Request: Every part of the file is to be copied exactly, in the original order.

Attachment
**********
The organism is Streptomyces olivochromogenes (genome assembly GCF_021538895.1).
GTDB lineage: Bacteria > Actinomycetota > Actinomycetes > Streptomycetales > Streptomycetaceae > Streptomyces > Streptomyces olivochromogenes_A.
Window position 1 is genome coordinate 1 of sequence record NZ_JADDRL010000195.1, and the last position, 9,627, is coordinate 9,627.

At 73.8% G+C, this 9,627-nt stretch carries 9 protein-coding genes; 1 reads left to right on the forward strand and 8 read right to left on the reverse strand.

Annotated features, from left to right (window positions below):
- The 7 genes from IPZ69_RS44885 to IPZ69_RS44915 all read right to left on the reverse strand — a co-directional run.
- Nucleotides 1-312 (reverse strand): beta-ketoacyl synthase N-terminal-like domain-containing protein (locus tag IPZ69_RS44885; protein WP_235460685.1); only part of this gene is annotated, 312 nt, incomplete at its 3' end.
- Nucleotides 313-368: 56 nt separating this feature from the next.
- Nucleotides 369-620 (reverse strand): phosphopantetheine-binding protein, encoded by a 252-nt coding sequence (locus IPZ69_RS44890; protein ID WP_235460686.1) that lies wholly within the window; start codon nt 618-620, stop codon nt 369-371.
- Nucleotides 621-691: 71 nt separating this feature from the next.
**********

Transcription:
The organism is Streptomyces olivochromogenes (genome assembly GCF_021538895.1).
GTDB lineage: Bacteria > Actinomycetota > Actinomycetes > Streptomycetales > Streptomycetaceae > Streptomyces > Streptomyces olivochromogenes_A.
Window position 1 is genome coordinate 1 of sequence record NZ_JADDRL010000195.1, and the last position, 9,627, is coordinate 9,627.

At 73.8% G+C, this 9,627-nt stretch carries 9 protein-coding genes; 1 reads left to right on the forward strand and 8 read right to left on the reverse strand.

Annotated features, from left to right (window positions below):
- The 7 genes from IPZ69_RS44885 to IPZ69_RS44915 all read right to left on the reverse strand — a co-directional run.
- Nucleotides 1-312 (reverse strand): beta-ketoacyl synthase N-terminal-like domain-containing protein (locus tag IPZ69_RS44885; protein WP_235460685.1); only part of this gene is annotated, 312 nt, incomplete at its 3' end.
- Nucleotides 313-368: 56 nt separating this feature from the next.
- Nucleotides 369-620 (reverse strand): phosphopantetheine-binding protein, encoded by a 252-nt coding sequence (locus IPZ69_RS44890; protein ID WP_235460686.1) that lies wholly within the window; start codon nt 618-620, stop codon nt 369-371.
- Nucleotides 621-691: 71 nt separating this feature from the next.